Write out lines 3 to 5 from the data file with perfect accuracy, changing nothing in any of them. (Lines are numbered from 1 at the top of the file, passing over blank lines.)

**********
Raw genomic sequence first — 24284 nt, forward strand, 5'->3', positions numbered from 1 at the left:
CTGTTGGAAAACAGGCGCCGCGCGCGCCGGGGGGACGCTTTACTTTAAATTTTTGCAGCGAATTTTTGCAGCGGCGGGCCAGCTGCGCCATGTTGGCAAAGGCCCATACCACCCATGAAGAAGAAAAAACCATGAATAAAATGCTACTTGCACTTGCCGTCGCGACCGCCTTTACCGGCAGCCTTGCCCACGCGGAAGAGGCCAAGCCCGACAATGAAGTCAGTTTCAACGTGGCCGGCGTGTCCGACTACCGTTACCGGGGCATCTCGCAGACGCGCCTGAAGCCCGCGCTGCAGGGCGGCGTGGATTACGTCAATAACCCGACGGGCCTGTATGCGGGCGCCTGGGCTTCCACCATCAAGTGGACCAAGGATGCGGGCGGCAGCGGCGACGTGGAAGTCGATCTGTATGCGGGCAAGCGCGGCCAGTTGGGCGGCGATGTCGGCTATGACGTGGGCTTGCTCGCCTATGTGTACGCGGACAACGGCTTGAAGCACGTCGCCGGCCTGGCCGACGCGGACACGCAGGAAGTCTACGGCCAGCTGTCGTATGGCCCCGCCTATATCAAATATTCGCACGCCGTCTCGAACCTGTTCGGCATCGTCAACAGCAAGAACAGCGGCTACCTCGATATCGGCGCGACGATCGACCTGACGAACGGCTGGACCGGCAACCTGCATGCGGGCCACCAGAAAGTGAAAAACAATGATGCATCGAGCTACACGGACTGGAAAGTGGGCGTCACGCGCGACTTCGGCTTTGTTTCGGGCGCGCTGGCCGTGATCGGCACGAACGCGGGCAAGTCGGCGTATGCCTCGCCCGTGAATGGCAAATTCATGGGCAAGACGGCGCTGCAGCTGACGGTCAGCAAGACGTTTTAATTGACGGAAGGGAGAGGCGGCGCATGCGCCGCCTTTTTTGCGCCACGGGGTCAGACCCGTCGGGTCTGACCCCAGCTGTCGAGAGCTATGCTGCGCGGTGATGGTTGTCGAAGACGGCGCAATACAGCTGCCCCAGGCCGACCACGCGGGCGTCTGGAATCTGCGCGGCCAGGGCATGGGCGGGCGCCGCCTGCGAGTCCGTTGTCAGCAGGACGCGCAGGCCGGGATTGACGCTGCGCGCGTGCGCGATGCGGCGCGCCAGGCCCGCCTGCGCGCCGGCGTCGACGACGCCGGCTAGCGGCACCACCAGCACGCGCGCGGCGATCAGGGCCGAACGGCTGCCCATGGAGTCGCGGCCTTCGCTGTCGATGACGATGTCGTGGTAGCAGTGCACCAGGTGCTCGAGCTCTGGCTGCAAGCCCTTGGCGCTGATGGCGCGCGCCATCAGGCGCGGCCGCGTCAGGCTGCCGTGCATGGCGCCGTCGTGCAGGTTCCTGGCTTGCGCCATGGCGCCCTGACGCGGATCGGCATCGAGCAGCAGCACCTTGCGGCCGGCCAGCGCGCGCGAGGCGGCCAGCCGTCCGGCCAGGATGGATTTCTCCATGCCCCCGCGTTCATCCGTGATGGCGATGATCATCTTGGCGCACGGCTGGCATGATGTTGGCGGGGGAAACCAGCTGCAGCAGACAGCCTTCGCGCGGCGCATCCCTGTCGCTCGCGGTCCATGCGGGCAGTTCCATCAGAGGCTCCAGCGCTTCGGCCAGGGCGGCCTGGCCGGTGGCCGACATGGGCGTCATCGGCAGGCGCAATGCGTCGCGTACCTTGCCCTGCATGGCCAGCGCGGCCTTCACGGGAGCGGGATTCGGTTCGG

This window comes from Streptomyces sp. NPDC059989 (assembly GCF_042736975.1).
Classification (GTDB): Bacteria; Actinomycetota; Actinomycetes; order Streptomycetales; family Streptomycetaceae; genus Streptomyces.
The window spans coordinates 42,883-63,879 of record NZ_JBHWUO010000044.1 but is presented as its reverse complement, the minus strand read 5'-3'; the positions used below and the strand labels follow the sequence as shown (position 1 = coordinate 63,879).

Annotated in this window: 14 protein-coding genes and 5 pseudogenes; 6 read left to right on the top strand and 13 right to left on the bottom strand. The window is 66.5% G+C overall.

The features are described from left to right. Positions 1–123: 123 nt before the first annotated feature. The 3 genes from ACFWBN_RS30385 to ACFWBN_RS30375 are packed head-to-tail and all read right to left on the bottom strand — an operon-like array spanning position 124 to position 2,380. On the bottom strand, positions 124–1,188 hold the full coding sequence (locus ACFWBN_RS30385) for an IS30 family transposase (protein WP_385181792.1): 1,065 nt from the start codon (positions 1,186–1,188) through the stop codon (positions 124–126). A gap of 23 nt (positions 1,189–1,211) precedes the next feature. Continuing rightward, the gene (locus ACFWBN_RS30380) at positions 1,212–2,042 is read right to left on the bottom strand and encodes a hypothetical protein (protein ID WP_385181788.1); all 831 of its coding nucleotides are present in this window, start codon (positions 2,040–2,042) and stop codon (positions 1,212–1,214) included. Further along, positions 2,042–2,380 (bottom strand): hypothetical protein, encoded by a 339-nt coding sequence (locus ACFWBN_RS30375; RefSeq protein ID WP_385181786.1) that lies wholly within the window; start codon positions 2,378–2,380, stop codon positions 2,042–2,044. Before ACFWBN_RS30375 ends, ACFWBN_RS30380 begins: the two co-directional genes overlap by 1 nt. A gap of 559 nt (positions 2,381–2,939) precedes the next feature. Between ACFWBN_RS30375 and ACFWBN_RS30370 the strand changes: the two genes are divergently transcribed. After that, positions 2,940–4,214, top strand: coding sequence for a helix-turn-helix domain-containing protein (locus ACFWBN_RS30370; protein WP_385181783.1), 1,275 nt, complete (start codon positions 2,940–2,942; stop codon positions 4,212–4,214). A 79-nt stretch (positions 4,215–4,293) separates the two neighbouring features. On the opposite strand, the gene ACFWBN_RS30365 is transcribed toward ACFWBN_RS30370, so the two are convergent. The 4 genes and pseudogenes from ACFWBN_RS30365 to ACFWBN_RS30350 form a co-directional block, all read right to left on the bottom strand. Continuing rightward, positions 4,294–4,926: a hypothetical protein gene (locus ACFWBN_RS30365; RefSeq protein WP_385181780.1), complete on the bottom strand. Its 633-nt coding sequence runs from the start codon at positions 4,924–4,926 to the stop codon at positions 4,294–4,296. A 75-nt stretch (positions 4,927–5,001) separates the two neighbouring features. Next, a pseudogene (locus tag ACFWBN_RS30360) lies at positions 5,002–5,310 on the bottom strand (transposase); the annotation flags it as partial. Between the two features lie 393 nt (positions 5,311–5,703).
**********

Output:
This window comes from Streptomyces sp. NPDC059989 (assembly GCF_042736975.1).
Classification (GTDB): Bacteria; Actinomycetota; Actinomycetes; order Streptomycetales; family Streptomycetaceae; genus Streptomyces.
The window spans coordinates 42,883-63,879 of record NZ_JBHWUO010000044.1 but is presented as its reverse complement, the minus strand read 5'-3'; the positions used below and the strand labels follow the sequence as shown (position 1 = coordinate 63,879).